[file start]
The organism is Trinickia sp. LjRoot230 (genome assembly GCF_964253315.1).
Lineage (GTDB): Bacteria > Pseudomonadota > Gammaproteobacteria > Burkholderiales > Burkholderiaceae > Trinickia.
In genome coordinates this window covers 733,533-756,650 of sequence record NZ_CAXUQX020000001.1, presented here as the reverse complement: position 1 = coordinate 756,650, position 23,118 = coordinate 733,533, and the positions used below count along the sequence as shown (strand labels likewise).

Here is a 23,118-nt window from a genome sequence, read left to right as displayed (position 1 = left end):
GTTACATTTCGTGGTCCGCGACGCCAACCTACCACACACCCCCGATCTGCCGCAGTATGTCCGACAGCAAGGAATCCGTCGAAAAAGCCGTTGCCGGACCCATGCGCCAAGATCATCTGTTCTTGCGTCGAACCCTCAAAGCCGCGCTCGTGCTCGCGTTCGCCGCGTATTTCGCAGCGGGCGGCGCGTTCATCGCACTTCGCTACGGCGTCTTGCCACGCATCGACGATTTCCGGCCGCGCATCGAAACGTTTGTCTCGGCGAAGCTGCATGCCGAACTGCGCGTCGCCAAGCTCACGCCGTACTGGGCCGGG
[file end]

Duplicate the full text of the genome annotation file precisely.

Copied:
The organism is Trinickia sp. LjRoot230 (genome assembly GCF_964253315.1).
Lineage (GTDB): Bacteria > Pseudomonadota > Gammaproteobacteria > Burkholderiales > Burkholderiaceae > Trinickia.
In genome coordinates this window covers 733,533-756,650 of sequence record NZ_CAXUQX020000001.1, presented here as the reverse complement: position 1 = coordinate 756,650, position 23,118 = coordinate 733,533, and the positions used below count along the sequence as shown (strand labels likewise).

Here is a 23,118-nt window from a genome sequence, read left to right as displayed (position 1 = left end):
GTTACATTTCGTGGTCCGCGACGCCAACCTACCACACACCCCCGATCTGCCGCAGTATGTCCGACAGCAAGGAATCCGTCGAAAAAGCCGTTGCCGGACCCATGCGCCAAGATCATCTGTTCTTGCGTCGAACCCTCAAAGCCGCGCTCGTGCTCGCGTTCGCCGCGTATTTCGCAGCGGGCGGCGCGTTCATCGCACTTCGCTACGGCGTCTTGCCACGCATCGACGATTTCCGGCCGCGCATCGAAACGTTTGTCTCGGCGAAGCTGCATGCCGAACTGCGCGTCGCCAAGCTCACGCCGTACTGGGCCGGG